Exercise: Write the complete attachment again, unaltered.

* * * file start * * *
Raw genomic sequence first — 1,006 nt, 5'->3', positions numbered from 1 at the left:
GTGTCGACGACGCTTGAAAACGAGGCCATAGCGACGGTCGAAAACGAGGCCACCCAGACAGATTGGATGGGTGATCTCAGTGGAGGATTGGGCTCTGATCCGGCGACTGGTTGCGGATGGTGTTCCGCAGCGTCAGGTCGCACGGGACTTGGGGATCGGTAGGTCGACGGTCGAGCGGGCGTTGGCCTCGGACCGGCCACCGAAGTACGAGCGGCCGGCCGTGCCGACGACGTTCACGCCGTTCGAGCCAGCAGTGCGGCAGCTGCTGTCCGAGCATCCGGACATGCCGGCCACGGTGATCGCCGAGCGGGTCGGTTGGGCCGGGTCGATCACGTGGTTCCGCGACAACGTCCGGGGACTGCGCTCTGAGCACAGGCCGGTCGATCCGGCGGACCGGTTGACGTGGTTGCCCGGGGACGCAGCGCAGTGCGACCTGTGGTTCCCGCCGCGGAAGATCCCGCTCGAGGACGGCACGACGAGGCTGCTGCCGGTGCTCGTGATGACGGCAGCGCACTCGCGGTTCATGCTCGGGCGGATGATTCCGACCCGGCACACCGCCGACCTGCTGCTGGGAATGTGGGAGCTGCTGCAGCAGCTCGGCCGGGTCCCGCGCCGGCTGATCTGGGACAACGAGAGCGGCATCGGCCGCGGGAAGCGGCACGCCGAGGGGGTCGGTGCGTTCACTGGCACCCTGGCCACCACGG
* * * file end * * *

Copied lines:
Raw genomic sequence first — 1,006 nt, 5'->3', positions numbered from 1 at the left:
GTGTCGACGACGCTTGAAAACGAGGCCATAGCGACGGTCGAAAACGAGGCCACCCAGACAGATTGGATGGGTGATCTCAGTGGAGGATTGGGCTCTGATCCGGCGACTGGTTGCGGATGGTGTTCCGCAGCGTCAGGTCGCACGGGACTTGGGGATCGGTAGGTCGACGGTCGAGCGGGCGTTGGCCTCGGACCGGCCACCGAAGTACGAGCGGCCGGCCGTGCCGACGACGTTCACGCCGTTCGAGCCAGCAGTGCGGCAGCTGCTGTCCGAGCATCCGGACATGCCGGCCACGGTGATCGCCGAGCGGGTCGGTTGGGCCGGGTCGATCACGTGGTTCCGCGACAACGTCCGGGGACTGCGCTCTGAGCACAGGCCGGTCGATCCGGCGGACCGGTTGACGTGGTTGCCCGGGGACGCAGCGCAGTGCGACCTGTGGTTCCCGCCGCGGAAGATCCCGCTCGAGGACGGCACGACGAGGCTGCTGCCGGTGCTCGTGATGACGGCAGCGCACTCGCGGTTCATGCTCGGGCGGATGATTCCGACCCGGCACACCGCCGACCTGCTGCTGGGAATGTGGGAGCTGCTGCAGCAGCTCGGCCGGGTCCCGCGCCGGCTGATCTGGGACAACGAGAGCGGCATCGGCCGCGGGAAGCGGCACGCCGAGGGGGTCGGTGCGTTCACTGGCACCCTGGCCACCACGG